Omicron, the new variant of the virus Sars-CoV-2, has something in common with another pandemic that had hit the world almost 100 years ago.
Spanish Flu had broken out in 1918 and infected around 35% of the world population before becoming endemic by 1920. Between 1 to 6 per cent of the global population was estimated to die due to the infection.
In India, it started from Bombay, now Mumbai, and spread to the rest of the country causing death to people as high as 2 crores within the span of two years.
Barring a few dissimilarities, Spanish Flu and Coronavirus have a lot in common so far as India is concerned. Based on these commonalities, expert predicts that Coronavirus might become an endemic with the advent of the new variant Omicron.
Both the first two waves, caused by both Coronavirus and Spanish Flu, showed similar infection patter. While the first wave was mild but the second wave was huge and deadly.
After two waves, the virus of the Spanish flu mutated and become so mild that people who were infected, only showed symptoms like the common cold. Hence, the third wave was milder than the second one and didn’t cause much damage. There was no fourth wave in India after that.
Medical experts say that the currently available evidence tends to show that Omicron might turn out to be a variant that will bring this pandemic to an end.
Dr Sandeep Budhiraja, Group Medical Director of Max Healthcare & Senior Director, Institute of Internal Medicine, says that the pattern of mutation in the virus is somewhat similar to the viral disease Spanish flu. He says that the Spanish Flu’s severity had moderated within two years of its emergence and finally it disappeared.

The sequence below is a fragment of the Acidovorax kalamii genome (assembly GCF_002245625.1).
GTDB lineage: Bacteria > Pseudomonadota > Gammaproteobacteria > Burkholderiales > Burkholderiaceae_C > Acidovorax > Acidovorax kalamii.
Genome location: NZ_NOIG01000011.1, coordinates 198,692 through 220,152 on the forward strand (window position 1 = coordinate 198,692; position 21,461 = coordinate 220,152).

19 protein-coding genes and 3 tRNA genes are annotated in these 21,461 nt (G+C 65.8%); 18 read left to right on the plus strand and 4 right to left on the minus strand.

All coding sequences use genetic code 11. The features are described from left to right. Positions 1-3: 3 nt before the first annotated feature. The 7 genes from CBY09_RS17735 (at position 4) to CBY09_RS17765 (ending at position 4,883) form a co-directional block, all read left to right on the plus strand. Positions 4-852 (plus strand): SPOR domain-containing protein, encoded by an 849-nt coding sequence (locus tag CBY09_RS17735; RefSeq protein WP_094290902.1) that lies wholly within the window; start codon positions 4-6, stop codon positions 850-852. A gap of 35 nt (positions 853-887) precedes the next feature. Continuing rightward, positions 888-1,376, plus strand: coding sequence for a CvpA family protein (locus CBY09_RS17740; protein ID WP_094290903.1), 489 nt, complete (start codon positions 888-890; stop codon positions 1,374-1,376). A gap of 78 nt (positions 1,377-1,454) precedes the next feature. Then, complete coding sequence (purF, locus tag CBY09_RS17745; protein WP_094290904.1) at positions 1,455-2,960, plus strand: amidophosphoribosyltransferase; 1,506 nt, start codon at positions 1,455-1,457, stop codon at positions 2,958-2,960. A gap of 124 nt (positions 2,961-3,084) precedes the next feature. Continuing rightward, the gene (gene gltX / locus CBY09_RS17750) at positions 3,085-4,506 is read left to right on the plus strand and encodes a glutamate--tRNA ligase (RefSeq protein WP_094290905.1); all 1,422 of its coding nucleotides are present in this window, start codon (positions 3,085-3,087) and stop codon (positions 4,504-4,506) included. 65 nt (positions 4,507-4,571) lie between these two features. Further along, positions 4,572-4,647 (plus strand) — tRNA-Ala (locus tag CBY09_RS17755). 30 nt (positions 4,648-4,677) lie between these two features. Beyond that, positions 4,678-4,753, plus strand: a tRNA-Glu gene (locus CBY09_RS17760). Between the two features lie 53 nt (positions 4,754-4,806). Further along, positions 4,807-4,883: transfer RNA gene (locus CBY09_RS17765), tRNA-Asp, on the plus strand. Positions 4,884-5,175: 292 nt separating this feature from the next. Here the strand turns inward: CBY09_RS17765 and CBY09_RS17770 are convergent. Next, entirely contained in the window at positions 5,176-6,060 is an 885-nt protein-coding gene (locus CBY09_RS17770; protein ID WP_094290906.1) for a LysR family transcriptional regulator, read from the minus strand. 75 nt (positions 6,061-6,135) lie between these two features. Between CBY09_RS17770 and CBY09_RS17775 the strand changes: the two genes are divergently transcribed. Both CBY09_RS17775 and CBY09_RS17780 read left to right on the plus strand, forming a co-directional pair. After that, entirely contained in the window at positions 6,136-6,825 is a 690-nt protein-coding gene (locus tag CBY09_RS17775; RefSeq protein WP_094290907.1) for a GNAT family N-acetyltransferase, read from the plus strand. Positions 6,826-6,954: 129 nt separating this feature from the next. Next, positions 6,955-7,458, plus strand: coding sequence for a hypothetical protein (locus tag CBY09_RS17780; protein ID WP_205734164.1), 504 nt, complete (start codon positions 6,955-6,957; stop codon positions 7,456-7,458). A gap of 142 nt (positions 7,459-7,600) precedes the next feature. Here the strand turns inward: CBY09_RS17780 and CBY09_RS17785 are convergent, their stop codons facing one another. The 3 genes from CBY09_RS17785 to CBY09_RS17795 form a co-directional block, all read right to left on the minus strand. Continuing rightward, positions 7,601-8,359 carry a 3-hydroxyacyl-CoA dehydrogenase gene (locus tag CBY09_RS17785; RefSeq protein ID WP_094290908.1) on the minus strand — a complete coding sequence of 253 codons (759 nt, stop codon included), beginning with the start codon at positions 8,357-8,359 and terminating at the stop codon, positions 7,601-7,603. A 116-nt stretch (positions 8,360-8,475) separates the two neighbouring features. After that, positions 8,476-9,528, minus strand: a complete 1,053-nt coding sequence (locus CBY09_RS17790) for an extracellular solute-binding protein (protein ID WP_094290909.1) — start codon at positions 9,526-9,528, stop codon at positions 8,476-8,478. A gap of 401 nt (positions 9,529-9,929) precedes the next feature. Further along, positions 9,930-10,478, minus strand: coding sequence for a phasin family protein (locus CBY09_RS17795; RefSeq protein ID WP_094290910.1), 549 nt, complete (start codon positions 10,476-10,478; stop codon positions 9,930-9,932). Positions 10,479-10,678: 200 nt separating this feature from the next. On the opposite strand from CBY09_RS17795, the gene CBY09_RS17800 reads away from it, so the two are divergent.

“The two main differences are that we didn’t have the vaccine at that time and now we have the vaccine and there was no international travel at this extent that now we have so there is too much of a population intermixing with each other. Otherwise, the way virus is behaving this time and the way virus behaved 100 years back is more or less similar,” Dr Budhiraja said.
He added, “We had three waves and the Spanish Flu pandemic lasted for almost two years. Then it started abating and became endemic. This happened due to a muted strain like the Omicron which probably was less virulent and more infectious and that actually ultimately brought the pandemic to an end.”
Dr Budhiraja is of the view that the world can hope for the fag end of the pandemic if Omicron continues to behave like a mild variant.
Gyaneshwar Chaubey, a professor of genetics at Banaras Hindu University (BHU), says that as with the growing time, scientists learn about the trajectory of COID-19, it reminds the history of when we had to manage the Spanish flu during the first world war.
“To face the Covid-19 epidemic we were not in a different situation than Spanish Flu. And this also reflects in mimicking the similar trends in both first and second waves,” Prof Chaubey said.
He added, “Surprisingly, it is not just the synchronisation of SARS-CoV-2 with the Spanish flu pandemic, but an absolute coincidence. Despite the current scientific and technological knowledge, with the introduction of mass vaccination, we are now in a far better position to curb any future waves.”
Dr Sanjay Rai, Professor, Community Medicine in All India Institute of Medical Sciences (AIIMS), New Delhi, says that the virus mutates to lose its virulence because if it continues to remain deadly, it will die with the person who it infects.
“So it is a natural process and we have seen these phenomena in the evolution of almost all the viruses be it Spanish Flu, Swine Flu and H1N1,” Dr Rai said.
He added, “At present, with the emerging data and global evidence, I can say with confidence that Omicron looks like a mutant that will cause very mild symptoms and help in strengthening the immune system.”